Enquiries from prospective post-doctoral fellows and postgraduate students are welcome at any time.
Research projects on aeronautical decision making, safety, situational awareness, understanding weather forecasts, cockpit displays and flight performance. Several research projects utilize our latest flight simulator which is set in a fibreglass cab equipped with a Precision Flight Controls Cirrus II Flight Console featuring fully functional analog flight controls along with a heavy-duty metal yoke. Flight instruments are presented on two 15" LCD flat panel monitors and can be configured to show a traditional cockpit, glass cockpit or moving-map GPS. The external view is produced by a high-resolution NEC WT600 short-throw projector and is viewed through a glass windshield.
This is an interdisciplinary centre working on sustainability issues and their social impacts. It builds on the longitudinal study ARGOS which has operated for 30 years as a collaboration between Drs Hugh Campbell and Henrik Moller.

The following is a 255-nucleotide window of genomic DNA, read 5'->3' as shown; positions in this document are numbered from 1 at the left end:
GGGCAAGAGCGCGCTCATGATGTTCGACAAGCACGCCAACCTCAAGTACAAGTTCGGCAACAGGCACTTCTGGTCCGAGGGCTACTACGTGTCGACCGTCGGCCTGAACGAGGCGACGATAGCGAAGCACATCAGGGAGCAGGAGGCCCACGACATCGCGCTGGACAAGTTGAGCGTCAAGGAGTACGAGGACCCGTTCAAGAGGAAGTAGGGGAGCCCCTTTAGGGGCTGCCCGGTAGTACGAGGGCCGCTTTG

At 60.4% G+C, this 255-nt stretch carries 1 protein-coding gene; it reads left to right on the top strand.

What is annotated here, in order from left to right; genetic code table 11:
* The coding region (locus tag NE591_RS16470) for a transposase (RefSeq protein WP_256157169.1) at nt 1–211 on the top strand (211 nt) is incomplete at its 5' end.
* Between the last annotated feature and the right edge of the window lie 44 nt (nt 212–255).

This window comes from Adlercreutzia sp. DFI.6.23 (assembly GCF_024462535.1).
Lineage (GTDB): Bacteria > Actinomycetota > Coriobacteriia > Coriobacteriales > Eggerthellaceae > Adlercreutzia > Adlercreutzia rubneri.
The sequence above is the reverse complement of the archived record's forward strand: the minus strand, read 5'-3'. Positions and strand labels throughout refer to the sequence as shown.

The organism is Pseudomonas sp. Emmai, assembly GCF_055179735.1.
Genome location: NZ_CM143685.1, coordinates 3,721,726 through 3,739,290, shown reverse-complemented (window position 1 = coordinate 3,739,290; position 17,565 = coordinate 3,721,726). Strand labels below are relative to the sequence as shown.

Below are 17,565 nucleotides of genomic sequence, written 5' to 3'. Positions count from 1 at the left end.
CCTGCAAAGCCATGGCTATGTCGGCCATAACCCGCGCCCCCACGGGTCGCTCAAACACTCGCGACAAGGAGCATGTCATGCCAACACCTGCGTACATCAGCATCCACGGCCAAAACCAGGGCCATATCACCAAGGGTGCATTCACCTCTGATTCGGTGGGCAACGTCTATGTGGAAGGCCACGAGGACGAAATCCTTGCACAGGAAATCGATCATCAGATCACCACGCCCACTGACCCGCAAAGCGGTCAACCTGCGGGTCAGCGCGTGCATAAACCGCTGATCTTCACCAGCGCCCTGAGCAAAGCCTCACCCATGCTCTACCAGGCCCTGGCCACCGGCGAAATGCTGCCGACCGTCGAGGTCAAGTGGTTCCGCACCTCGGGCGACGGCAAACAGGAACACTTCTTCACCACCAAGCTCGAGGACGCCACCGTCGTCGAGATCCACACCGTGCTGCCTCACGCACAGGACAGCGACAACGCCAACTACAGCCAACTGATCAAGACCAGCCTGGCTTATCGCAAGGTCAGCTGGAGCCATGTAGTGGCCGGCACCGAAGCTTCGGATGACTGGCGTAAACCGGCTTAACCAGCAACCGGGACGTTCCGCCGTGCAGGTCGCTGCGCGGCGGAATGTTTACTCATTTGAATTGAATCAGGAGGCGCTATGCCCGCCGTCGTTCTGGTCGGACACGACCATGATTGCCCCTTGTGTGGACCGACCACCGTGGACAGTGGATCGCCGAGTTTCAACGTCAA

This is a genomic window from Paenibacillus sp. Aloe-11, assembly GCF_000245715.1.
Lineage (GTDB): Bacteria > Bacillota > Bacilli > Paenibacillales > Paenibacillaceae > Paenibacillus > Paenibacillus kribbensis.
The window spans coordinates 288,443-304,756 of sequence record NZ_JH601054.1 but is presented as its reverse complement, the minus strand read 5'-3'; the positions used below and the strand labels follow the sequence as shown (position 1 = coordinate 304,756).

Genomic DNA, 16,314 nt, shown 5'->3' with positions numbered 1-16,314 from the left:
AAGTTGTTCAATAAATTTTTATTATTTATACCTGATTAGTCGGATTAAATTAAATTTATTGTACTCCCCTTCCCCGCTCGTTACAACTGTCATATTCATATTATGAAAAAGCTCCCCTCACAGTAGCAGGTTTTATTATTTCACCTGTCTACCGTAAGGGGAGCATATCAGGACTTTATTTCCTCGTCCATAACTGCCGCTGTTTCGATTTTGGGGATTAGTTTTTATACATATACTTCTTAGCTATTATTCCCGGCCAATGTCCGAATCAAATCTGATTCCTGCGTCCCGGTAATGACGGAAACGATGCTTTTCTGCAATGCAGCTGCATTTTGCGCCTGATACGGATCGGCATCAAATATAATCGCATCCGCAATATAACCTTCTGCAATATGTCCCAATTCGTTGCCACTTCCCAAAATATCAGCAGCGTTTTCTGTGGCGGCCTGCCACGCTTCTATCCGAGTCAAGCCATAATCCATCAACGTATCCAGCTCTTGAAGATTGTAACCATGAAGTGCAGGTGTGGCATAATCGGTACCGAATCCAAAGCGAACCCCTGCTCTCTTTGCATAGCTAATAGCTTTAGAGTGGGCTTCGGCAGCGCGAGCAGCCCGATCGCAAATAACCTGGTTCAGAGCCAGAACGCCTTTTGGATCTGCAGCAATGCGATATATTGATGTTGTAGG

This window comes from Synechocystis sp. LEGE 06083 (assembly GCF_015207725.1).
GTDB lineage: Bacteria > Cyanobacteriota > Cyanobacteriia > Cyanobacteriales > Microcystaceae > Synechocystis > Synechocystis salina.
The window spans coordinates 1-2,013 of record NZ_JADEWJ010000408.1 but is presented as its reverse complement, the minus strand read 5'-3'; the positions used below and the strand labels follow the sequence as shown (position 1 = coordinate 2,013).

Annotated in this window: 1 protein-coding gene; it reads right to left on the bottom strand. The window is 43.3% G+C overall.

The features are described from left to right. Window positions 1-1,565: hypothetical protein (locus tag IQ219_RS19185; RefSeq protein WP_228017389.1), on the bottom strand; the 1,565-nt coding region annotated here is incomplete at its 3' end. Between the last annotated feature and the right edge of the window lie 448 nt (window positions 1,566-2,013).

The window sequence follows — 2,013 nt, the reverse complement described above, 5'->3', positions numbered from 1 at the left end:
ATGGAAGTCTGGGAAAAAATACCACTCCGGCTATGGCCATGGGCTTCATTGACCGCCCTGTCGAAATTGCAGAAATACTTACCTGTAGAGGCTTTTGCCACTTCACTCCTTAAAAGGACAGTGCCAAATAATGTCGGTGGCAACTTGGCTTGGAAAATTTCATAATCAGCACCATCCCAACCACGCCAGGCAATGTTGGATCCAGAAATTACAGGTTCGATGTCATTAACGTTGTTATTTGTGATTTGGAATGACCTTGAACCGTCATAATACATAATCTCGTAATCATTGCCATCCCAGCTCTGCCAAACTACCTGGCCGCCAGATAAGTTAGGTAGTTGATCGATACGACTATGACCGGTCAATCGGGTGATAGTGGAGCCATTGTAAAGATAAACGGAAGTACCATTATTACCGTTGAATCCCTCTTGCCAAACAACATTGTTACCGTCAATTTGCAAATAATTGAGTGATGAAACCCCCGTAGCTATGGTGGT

The DRL provides the scientific resources to study immunological markers associated with protection or disease caused by the Mycobacterial infections. Interactions between natural infection, vaccination, and experimental infection are covered in the work done by the laboratory.
A service previously provided by Iso-trace NZ Ltd
The Isotope Ratio Mass Spectroscopy Unit conducts analyses using Isotope Ratio Mass Spectrometry (IRMS) and works with samples that contain hydrogen, carbon, nitrogen, oxygen, and sulphur. Iso-trace is equipped with a six isotope ratio mass spectrometers and a range of preparation devices including elemental analysers, and a gas chromatograph combustion isotope ratio mass spectrometer (GC-C-IRMS) for compound specific analysis. Isotrace is equipped to handle samples in solid, liquid, and gaseous form.
The LINZ® Unit facilitates public health research, from inception and design of projects to collection, analysis and reporting of results. The Unit has a number of consultants, including nutrition, medicine and biostatistics.
The Portobello Marine Laboratory is home to a wide range of research projects which make the most of Otago's unique coastal environment. Research topics include marine conservation, ocean physics, marine biology and ecology, and aquaculture. The research vessel RV Polaris II effectively extends the research range of the Portobello Laboratory.